Who is the Colorado Criminal Justice Reform Coalition?

Our mission is to reverse the trend of mass incarceration in Colorado. We are a coalition of nearly 7,000 individual members and over 100 faith and community organizations who have united to stop perpetual prison expansion in Colorado through policy and sentence reform.

Our chief areas of interest include drug policy reform, women in prison, racial injustice, the impact of incarceration on children and families, the problems associated with re-entry and stopping the practice of using private prisons in our state.

If you would like to be involved please go to our website and become a member.

Wednesday, August 06, 2008

DNA Not Kept In Half The States

DNA not kept in half of states

Half the states lack requirements to preserve DNA evidence, despite a series of dramatic exonerations based on the critical biological material.

Supporters of retaining DNA evidence point to a growing list of wrongly convicted prisoners who have been freed. But some prosecutors and lawmakers cite concerns ranging from cost to expanding DNA collections from individuals who have never been convicted of crimes.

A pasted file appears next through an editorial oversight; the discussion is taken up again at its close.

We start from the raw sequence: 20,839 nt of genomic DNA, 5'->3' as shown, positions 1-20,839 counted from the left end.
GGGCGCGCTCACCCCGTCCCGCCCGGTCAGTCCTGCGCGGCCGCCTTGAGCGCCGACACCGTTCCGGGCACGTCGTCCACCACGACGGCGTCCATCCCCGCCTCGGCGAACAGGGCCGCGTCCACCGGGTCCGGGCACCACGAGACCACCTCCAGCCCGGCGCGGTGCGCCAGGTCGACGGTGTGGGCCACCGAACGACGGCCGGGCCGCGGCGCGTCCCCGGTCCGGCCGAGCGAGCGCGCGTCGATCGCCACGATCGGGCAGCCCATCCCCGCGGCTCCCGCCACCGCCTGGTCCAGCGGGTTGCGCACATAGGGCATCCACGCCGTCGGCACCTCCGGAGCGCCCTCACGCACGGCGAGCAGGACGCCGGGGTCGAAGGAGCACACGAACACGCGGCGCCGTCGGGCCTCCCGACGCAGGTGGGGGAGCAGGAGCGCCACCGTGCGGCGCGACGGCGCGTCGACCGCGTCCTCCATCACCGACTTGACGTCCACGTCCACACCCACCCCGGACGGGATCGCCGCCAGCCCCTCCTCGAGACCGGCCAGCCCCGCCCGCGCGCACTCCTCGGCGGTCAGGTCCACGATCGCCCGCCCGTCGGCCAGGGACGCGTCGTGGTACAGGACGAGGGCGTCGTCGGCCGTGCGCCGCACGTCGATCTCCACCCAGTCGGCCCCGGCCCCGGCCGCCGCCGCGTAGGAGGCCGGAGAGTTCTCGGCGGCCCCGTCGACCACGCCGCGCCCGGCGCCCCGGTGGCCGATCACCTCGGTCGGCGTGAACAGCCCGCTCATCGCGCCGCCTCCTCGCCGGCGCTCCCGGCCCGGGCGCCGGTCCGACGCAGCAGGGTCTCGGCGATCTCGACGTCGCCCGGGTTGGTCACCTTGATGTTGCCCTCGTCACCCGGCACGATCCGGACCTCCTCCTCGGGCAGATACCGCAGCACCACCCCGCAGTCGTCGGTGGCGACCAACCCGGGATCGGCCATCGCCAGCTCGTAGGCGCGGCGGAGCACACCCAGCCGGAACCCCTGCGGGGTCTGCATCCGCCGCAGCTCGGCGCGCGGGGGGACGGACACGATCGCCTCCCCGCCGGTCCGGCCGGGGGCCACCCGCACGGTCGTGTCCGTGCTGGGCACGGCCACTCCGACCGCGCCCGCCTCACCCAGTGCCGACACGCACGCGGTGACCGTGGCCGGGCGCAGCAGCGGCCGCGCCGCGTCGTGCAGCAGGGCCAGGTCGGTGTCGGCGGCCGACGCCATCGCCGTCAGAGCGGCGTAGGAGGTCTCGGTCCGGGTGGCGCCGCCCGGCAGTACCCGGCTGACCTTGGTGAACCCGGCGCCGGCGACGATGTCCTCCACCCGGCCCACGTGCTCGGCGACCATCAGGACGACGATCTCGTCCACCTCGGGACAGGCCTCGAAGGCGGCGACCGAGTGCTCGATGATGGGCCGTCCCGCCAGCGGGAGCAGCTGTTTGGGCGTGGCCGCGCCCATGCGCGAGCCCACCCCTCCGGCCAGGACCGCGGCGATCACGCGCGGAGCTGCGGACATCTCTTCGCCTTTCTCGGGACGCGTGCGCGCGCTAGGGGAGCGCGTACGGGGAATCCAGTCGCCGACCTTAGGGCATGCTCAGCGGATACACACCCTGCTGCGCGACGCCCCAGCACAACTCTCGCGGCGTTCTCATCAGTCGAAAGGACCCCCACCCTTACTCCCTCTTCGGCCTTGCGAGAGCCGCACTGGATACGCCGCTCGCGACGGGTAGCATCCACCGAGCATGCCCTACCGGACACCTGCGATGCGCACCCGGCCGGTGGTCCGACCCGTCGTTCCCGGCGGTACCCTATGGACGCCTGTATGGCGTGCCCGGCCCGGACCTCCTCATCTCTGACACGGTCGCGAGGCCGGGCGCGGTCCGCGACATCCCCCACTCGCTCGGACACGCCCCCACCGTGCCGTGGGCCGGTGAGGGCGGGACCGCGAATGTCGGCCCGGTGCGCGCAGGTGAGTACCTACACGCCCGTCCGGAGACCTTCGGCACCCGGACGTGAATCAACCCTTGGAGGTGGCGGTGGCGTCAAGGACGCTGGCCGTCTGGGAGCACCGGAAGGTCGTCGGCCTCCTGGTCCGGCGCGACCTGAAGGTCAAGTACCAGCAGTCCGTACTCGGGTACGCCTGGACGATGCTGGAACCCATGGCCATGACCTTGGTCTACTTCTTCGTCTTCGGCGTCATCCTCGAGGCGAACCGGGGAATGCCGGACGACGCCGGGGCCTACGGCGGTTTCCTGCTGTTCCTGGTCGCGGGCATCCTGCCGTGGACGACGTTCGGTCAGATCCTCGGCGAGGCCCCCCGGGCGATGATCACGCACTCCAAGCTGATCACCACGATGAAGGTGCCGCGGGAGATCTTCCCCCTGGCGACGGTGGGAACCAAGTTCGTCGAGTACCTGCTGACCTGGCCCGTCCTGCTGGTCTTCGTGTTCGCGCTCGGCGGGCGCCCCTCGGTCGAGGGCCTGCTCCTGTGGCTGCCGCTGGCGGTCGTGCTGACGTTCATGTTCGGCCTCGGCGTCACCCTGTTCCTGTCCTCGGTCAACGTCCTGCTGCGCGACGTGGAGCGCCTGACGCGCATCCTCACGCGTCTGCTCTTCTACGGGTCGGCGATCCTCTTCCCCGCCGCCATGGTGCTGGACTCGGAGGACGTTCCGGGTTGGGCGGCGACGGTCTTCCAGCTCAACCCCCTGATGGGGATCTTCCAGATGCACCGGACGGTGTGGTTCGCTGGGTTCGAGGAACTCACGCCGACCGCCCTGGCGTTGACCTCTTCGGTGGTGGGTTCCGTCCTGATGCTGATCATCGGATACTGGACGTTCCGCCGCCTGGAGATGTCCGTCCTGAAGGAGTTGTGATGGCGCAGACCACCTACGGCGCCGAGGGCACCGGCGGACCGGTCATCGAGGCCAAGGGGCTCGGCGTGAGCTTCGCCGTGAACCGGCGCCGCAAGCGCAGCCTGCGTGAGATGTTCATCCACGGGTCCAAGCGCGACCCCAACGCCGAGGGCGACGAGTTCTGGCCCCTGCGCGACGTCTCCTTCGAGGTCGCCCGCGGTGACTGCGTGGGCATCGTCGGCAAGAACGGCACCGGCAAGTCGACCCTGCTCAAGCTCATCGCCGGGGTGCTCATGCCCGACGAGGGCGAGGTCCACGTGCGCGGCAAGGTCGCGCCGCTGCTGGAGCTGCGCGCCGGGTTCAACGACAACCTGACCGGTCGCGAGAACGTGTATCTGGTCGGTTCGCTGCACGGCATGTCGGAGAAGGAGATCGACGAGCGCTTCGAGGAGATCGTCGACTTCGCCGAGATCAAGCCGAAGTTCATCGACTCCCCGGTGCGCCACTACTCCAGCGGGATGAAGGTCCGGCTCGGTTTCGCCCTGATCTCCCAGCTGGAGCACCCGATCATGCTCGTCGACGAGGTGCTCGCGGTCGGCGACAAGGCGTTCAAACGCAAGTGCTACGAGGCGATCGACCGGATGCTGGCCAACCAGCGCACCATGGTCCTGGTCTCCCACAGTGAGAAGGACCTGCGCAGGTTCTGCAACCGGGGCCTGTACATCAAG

Evidence preservation has been the key to freeing more than 200 wrongfully convicted prisoners, says the Innocence Project, a group that works to free the innocent based on DNA testing.

Preserving DNA also has helped secure convictions. "We're becoming more successful in identifying perpetrators in cold cases than we were when we didn't have this technology," says Scott Storey, district attorney in Jefferson County, Colo.

There is disagreement over how long and under what conditions to keep DNA. Storage space and extra costs are key issues. "I don't know if there is enough room to keep all of this evidence," Storey says. "I believe in the innocence movement, but you've got to have some common sense injected."

What states are doing:

USA Today